August sees the release of Alan Garner’s Boneland, described as the third part of the trilogy that started some fifty years ago with Weirdstone of Brisingamen, and later continued with Moon of Gomroth. Said to follow the story of Colin, now grown, a Professor spending his time between Jodrell Bank and Alderley Edge as he searches for his lost sister Susan, I can hardly wait.
I’ve previously described the wonder, the importance of the books to me, the place they take in my life, the path they set me on, that I’ll be there before the bookshop opens quite possibly in a little folding chair prepared to beat back the Morthbrood (that I suspect won’t even make an appearance). Alan Garner is a fine author, one that brings us magic without whimsy, whose heroes die and where heroism isn’t a feather to wear but something earned, in hindsight, and sad, and flawed. For children’s books they are dark, for young minds they can be frightening – and all power to them because I can’t abide the idea that there are books for ‘young adults’. Teenagers should read what they wish, where they shouldn’t have some boil-in-the bag middle ground between whimsy-wizards and terrifying rats. If more sprouts were shown a little real fear (and a little real imagination) there’d be a few less teenagers mooning over lovelorn vampires with nice hair.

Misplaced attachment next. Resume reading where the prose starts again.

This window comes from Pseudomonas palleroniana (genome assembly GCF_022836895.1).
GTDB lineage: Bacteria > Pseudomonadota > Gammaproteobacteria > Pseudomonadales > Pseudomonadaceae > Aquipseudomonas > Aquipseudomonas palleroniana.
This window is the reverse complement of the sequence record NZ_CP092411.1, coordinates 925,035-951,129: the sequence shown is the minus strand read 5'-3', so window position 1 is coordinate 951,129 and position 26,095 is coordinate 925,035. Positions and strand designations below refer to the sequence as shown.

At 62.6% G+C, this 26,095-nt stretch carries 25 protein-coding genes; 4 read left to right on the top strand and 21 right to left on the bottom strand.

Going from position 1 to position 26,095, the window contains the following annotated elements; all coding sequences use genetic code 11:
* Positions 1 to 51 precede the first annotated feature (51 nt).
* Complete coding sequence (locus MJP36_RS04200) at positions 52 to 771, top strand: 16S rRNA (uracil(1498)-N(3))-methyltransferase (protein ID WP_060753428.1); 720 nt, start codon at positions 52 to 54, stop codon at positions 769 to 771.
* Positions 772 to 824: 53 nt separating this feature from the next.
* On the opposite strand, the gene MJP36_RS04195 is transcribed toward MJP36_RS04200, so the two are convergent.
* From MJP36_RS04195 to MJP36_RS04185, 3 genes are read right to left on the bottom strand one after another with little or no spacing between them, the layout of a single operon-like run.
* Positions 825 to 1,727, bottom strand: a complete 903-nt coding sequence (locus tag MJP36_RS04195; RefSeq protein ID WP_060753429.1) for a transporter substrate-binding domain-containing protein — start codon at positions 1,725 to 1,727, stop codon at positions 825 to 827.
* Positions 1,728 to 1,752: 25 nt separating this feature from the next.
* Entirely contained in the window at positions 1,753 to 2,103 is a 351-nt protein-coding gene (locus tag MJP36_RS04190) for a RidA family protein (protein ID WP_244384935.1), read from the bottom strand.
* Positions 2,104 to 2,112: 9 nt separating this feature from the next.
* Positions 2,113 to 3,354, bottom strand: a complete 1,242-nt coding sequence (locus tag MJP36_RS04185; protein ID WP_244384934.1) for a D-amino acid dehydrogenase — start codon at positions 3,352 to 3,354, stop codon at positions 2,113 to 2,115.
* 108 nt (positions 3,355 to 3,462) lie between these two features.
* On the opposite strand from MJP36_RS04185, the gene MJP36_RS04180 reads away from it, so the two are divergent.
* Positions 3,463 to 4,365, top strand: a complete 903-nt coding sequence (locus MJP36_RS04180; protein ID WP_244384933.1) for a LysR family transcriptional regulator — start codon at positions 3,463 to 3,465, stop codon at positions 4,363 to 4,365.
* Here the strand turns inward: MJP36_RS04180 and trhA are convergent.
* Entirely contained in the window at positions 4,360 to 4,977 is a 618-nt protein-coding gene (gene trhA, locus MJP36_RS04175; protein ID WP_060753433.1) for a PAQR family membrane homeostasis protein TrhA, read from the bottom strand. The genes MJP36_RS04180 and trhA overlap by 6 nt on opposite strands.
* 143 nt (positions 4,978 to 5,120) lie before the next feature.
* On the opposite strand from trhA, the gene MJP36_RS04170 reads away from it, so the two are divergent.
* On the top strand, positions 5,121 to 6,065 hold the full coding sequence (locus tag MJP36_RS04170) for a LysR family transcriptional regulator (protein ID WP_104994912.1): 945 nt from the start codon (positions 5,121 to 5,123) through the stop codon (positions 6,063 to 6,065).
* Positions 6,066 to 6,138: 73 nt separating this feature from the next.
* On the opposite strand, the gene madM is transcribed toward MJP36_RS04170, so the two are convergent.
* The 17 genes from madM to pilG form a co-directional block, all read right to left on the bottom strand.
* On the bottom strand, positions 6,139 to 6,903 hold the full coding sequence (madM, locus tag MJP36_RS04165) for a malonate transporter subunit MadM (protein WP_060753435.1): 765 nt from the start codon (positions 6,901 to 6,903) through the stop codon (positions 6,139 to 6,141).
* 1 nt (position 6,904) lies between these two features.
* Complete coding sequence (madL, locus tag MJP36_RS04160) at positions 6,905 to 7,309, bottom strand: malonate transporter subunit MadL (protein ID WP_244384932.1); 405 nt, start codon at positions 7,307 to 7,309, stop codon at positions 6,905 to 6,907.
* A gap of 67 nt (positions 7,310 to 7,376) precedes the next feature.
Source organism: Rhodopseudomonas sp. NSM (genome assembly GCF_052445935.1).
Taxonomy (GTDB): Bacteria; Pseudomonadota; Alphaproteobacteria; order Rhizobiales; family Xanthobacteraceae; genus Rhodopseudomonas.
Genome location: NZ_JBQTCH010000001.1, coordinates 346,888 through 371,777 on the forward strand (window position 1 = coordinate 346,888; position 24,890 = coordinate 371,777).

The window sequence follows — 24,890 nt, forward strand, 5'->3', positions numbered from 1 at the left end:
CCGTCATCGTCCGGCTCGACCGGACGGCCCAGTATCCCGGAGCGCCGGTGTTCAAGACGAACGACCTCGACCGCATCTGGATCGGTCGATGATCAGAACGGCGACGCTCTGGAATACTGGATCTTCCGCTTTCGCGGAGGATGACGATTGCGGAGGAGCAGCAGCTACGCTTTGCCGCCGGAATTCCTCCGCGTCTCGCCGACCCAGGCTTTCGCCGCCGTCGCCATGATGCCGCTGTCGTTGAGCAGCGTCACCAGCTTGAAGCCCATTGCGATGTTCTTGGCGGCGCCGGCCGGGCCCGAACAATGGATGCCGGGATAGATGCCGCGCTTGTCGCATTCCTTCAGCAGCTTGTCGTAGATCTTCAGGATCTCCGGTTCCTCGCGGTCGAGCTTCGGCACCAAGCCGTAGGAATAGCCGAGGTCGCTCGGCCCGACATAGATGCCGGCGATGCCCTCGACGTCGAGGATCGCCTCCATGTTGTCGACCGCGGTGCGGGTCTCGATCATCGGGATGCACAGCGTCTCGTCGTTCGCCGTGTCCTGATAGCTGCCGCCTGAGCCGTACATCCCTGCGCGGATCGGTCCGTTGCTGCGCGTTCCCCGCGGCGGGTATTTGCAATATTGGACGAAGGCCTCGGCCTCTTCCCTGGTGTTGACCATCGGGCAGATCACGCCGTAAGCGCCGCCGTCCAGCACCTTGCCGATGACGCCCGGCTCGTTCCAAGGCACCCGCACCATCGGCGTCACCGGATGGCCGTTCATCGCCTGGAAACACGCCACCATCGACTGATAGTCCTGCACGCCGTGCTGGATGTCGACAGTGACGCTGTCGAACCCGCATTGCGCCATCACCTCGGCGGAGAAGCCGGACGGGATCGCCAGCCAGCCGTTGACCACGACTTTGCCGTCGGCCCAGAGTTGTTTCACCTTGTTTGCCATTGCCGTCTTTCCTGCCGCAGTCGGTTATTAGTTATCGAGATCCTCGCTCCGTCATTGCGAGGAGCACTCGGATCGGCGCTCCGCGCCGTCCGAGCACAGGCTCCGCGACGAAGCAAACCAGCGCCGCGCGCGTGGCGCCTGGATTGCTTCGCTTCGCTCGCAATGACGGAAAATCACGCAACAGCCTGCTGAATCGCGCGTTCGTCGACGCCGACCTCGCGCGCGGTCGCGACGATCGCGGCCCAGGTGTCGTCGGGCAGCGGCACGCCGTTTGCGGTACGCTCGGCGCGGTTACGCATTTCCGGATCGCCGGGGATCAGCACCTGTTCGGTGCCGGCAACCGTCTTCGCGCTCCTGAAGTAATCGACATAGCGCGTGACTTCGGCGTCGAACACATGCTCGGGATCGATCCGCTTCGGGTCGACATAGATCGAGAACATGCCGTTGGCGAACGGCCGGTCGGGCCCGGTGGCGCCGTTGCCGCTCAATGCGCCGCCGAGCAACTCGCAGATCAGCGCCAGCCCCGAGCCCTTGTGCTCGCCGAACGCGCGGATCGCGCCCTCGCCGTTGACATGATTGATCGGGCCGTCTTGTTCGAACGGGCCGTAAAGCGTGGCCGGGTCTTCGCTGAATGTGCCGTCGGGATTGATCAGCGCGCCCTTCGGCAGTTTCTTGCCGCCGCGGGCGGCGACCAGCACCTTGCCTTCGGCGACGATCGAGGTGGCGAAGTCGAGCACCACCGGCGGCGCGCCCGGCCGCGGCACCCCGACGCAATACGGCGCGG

That’s it. This is true. See you in August.